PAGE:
• …gosh, the lines do become blurred. Reviewing journal articles or book chapters, I may occasionally ask ‘is this what you meant to say?’, ‘have you thought about this?’, ‘what about incorporating work by so and so?’, ‘you haven’t addressed your aims clearly’, ‘your work would be of more value if….’ etc. I may also suggest rewording in places in order to clarify meaning. I am then an author???

        I am sure I am not the only reviewer who has done this!

        So….as you stated Shaun, how much help is too much help?

        I’m also curious as to the suggestion of “…rectifying issues with their writing on their own (via feedback and conversations with support staff, academics, and peers..”

        Please understand that this is not intended to sound facetious in any way, but how is this, ‘on their own’? and what exactly would be the ‘content’ of these discussion with support staff, academics and peers?

        Surely, the right advice in the right way, can encourage students to develop their own critical eye.

        Ultimately, I would like to know WHERE EXACTLY do students access this help?

        • The kind of feedback you are referring to is just feedback, and as I mentioned before I think feedback is just fine. The issue is when the helper CHANGES the document. Giving feedback is one thing, actual editing is something else entirely. You’ll note that in my comment I talked about such situations as becoming a problem when the helper goes ahead and makes the changes.

          I also think it’s important to distinguish between writing for publications and for the purposes of assessment. There is a general understanding that publications like journal articles or books can be 1) multi-authored as per the author list, and 2) edited by an editor of some sort (who is usually stated). In cases where I have worked on reviewing publications, if it has reached a point where my input is becoming too substantial I have asked to be added as an author, or at the very least explicitly acknowledged in the acknowledgements section. None of this is case for assessments for university students though, where the expectation is that the work you are marking is the work of that student, and that student alone.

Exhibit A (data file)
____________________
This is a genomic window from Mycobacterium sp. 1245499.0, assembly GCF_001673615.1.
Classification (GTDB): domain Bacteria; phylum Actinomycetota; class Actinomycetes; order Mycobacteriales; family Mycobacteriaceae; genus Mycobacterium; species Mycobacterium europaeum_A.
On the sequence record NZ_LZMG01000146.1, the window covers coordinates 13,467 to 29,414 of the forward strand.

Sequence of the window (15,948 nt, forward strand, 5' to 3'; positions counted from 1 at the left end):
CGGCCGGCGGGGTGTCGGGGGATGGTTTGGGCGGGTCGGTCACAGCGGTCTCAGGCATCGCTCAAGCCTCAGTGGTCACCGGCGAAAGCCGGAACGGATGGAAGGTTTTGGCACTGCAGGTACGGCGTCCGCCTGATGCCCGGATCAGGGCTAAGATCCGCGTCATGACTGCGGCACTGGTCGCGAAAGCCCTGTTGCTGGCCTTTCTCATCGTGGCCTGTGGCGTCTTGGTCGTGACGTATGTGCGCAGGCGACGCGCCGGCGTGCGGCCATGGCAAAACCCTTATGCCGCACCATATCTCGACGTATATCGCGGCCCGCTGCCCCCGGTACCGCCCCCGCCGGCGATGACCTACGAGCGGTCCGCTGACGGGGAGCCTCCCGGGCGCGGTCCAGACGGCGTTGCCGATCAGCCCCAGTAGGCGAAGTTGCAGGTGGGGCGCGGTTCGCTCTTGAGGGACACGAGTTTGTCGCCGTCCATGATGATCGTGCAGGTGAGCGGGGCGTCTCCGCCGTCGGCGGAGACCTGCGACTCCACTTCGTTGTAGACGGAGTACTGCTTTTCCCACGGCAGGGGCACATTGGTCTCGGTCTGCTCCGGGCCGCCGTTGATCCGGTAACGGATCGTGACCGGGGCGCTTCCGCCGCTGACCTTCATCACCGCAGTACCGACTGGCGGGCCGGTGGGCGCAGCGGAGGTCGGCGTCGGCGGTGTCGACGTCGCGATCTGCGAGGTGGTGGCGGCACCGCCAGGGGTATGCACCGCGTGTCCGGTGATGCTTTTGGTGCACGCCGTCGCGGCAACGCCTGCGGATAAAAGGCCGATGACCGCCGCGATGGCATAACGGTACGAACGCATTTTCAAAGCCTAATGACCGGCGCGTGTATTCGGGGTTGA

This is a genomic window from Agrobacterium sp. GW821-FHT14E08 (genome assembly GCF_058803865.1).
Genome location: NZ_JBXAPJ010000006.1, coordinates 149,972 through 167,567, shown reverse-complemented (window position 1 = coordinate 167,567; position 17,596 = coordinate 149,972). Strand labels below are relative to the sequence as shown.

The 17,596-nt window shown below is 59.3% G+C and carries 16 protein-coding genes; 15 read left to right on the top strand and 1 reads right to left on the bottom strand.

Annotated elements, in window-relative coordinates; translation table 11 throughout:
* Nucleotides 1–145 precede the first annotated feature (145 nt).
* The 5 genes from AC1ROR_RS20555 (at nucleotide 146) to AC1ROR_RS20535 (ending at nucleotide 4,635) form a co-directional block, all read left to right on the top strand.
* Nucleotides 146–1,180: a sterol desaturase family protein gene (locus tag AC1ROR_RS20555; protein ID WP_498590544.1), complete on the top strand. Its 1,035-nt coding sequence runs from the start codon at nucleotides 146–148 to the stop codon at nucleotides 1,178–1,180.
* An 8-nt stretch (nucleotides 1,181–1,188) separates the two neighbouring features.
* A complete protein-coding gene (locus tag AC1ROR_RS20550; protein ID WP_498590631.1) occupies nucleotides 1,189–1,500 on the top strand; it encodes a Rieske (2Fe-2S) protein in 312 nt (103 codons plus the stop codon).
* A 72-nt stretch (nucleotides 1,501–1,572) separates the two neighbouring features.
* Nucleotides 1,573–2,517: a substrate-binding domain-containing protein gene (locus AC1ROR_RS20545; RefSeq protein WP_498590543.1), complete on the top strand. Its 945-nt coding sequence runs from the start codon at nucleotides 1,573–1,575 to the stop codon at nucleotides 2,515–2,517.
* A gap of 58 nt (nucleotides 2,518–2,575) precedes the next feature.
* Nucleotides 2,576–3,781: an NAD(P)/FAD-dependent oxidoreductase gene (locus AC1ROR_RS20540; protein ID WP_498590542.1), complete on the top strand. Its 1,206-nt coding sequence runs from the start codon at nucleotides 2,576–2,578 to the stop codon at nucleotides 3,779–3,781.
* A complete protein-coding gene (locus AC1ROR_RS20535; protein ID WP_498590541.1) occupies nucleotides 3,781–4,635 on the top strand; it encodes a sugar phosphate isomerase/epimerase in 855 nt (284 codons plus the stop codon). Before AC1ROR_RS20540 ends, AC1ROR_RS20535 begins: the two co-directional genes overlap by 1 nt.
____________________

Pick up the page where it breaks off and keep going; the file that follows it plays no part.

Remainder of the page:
So as far as the line goes, that’s where I tend to draw it. Offer feedback to the student, but don’t go ahead and make the changes to their work – allow the student to act on the feedback themselves.

          So where exactly do students access this help? In a number of places. I’m such a person – I’m employed by a university to do exactly this. In fact, most universities employ academic skills staff, and have writing feedback services of one sort or another.

          Students bring me written work, I look over it, and then very carefully give them feedback about what they’re doing well and where they could use improvement. However, it’s very much a matter of showing them where to look, but not telling them what to see. I might point out that their argument only becomes apparent in their conclusion for example, and then ask them whether they think that makes their document hard to understand for a marker who doesn’t have the time to read and re-read student essays. When I ask them how they could change it to make things easier on the reader, they usually rightly figure out for themselves that a clear argument statement should be in the introduction somewhere.

          The point here is that I NEVER alter their document. And, the feedback I give is carefully considered, and intended to help the student increase their academic literacy in a way that sticks (understanding as opposed to just reproduction of a given example). The point I was hoping to make with my comment earlier is that people usually don’t realise how tricky all of this is.